Make the most of what you roast
I got 3 chickens at the grocery store for $19. I roasted all three today (at the same time). The boys will delight in the wings and drummettes, I’ll carve off the rest – part of it I’ll use in meals this week and the rest of the meat I’ll freeze for pie or pasta recipes. Plus I’ll keep the bones to make stock – which can be used for soup and sauces. A tasty use of time and money.
Make your own tortilla chips
If you have flour, cornmeal, eggs, salt, water and oil, you can make your own toritllas and your own tortilla chips. Mexican, or any ethnic food, doesn’t have to come from a box or a bag. Just google what you want to try making and you’ll see that the options are endless. Ole to that!
Quite by accident, I think I figured out how restaurant sauciers manage all those pasta sauces.
You see, I wanted to make spaghetti sauce for my kids. So I did. But then I also wanted to make chili. But only my husband eats chili in my house. And I had beans and roasted corn ready to go. So, I just took some spaghetti sauce, set it aside – so my kids could have that – and my husband could have chili. Simple solution. Make a base sauce and build on it depending on what you’ve meal planned or want to make use of in your fridge.
No more brown banana blues
Nothing needs to go to waste. Brown bananas? Don’t despair. Make banana bites. A bit of sugar, flour, an egg, some butter, some mashed up bananas – bake in mini muffin tins – and voila. Banana bites. Add a frozen raspberry or two for colour if you feel the need for some colour.
There’s something about taking bits of nothing and making something that makes you feel good. Embrace it. And while you do, you’re saving money and making good use of a few minutes of your time.
Take stock – what’s hiding in your fridge?
How often do we end up wasting food because it was hiding in the back of the fridge and we forgot it was there? On many occasions, I’ve bought items at the grocery store because I forgot I already had some. It’s a waste of time and a waste of money.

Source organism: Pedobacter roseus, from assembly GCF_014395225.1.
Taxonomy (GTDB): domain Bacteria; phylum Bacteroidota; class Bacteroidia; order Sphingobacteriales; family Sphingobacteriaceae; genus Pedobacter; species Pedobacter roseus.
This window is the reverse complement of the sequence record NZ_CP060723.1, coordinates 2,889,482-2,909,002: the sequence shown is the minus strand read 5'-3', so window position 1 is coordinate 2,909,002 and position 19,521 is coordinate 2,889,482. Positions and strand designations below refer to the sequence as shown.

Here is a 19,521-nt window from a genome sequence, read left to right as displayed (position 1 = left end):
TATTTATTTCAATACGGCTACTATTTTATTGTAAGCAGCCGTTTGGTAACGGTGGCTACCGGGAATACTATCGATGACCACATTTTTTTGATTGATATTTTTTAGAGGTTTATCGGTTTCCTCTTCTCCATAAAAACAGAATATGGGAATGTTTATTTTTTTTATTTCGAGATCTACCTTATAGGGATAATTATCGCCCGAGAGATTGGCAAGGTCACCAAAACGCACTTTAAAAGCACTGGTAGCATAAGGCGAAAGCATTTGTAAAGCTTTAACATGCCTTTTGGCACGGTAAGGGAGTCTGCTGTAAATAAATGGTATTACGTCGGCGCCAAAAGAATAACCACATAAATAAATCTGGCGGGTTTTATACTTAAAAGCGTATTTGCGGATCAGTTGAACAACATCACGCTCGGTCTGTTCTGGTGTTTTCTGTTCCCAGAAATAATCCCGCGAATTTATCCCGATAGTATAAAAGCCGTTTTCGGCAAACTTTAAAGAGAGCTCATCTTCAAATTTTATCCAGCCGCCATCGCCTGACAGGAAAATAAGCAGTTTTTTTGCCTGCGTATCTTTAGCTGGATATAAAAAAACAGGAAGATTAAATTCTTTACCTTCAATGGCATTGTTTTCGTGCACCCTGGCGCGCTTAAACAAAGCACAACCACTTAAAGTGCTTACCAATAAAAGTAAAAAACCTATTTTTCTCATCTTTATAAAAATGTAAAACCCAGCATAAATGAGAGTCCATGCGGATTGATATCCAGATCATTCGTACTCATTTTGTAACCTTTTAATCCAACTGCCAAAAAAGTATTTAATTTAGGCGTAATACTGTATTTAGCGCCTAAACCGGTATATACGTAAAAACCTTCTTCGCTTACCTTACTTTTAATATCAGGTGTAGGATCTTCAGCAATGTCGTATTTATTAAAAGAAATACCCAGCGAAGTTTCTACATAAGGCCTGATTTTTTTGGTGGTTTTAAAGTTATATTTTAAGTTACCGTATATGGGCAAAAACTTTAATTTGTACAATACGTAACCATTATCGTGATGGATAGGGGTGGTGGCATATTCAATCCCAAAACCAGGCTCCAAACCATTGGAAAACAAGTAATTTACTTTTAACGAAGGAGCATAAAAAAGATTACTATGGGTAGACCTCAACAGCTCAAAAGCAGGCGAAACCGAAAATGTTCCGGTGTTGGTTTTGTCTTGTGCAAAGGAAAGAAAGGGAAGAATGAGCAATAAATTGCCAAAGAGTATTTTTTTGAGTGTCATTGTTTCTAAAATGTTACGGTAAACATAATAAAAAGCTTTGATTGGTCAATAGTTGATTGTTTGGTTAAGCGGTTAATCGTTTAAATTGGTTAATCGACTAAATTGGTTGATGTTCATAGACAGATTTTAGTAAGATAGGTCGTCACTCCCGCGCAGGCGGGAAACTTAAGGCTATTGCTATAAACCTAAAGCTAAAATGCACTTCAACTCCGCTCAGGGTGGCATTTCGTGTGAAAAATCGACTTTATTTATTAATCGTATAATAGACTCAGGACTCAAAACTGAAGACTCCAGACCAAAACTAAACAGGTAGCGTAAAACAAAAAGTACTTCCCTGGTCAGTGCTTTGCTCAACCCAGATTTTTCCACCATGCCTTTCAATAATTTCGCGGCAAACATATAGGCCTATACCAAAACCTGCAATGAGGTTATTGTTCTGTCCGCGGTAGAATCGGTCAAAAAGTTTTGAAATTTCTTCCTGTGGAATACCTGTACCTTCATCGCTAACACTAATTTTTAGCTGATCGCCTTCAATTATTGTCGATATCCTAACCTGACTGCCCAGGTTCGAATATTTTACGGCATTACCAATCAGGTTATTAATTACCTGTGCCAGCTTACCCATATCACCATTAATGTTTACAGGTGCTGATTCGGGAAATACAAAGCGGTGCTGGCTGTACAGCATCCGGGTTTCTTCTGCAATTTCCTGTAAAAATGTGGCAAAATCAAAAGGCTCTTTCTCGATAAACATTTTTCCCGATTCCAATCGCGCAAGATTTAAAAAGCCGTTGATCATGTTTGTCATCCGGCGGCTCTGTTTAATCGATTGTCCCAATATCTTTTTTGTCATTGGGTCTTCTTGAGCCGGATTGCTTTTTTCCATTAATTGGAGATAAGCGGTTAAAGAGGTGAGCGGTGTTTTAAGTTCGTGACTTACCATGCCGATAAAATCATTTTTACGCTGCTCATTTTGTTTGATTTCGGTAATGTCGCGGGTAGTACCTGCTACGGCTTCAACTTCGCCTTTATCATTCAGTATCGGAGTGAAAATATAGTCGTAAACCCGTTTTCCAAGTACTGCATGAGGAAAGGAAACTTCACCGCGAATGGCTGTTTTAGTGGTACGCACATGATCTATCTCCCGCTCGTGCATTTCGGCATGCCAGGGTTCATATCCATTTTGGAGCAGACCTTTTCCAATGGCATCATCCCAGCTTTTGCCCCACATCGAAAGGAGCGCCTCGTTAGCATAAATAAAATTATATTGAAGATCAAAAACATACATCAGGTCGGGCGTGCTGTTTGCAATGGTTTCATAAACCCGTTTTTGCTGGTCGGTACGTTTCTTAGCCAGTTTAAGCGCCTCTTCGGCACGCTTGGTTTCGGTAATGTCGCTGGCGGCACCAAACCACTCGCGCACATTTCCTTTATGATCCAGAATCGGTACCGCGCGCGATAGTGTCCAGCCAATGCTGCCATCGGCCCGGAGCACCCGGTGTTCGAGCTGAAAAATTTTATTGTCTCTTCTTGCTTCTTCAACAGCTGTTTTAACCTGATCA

This week I reorganized the food in the fridge at the cottage. Organized by type (veg, fruit, protein, sauce, dairy, bread) then wrote a list of everything we can eat by meal – breakfast, lunch and dinner – and stuck in on the fridge to eliminate the guess work. This way, we spend less time staring at the open fridge wondering what to eat and more time eating what we’ve already got. Less waste equals more money.
Make your own jiffy pop
What you’ll need:
and a sense of adventure
I’ll wait for the fire to settle to embers and see how we do.
pics to follow.
Buy seasonal produce
Spent a bit of time at the Byward market in Ottawa this week.
Such beautiful food. And buying local produce in season saves money and makes sense. For $26, I purchased a dozen corn, 4 tomatoes, 4 cucumbers, 4 zuchinni, a bunch of carrots, 2 pints of rasperries, 2 pints of strawberries and the biggest bunch of basil I’ve ever seen.
If produce is not in season, it’s probably from far away, over priced and not as tasty as it could be. So the question really is, why do we bother with that stuff anyway.
Visit (and dine at) the market.
We went to the Chinatown Night Market in Vancouver. Enjoyed colourful sights and sounds and feasted on delicious, authentic and very reasonably priced dim sum. Yum.
Make a Sunday Sundae
It would seem that a sundae was invented to cover ice cream up so it didn’t appear to be ice cream so you could eat it on Sunday (which was prohibited by law).
Now, thank heavens, we can eat ice cream on any day of the week but the price of the indulgence can be prohibitive. A Peanut Buster Parfait at DQ will run you about $6. You can pick up syrup at the store – but it’s prohibitive too. So we make our own.
Pick up a few bananas (still the budget friendliest fruit at the store), some ice cream (watch for sales – seems almost always one brand is on special). Chocolate sauce is 1/2 cup of chocolate chips and some cream melted over hot water. Strawberry sauce is simple to make as well. If you’ve got strawberries and sugar, you’re good to go. Add some sprinkles or just have it in a cone – whatever suits your fancy – and have a Sunday sundae party.
It’s a sweet ending (or beginning) to another week.
If it comes in a box, a jar, a bottle or a freezer pack, you can probably make it at home for cheaper.
Since January 1, I’ve spent less money on groceries by shopping only on the outside of the store aisles and using the little hand held cart.
I’ve also tried to make my own dressing, sauces, soupes and mixes. The money I saved, I used to buy better quality ingredients so I find myself a few months in with a better stocked pantry and better food for less money. Spending wisely sometimes means you can get quality and quantity too.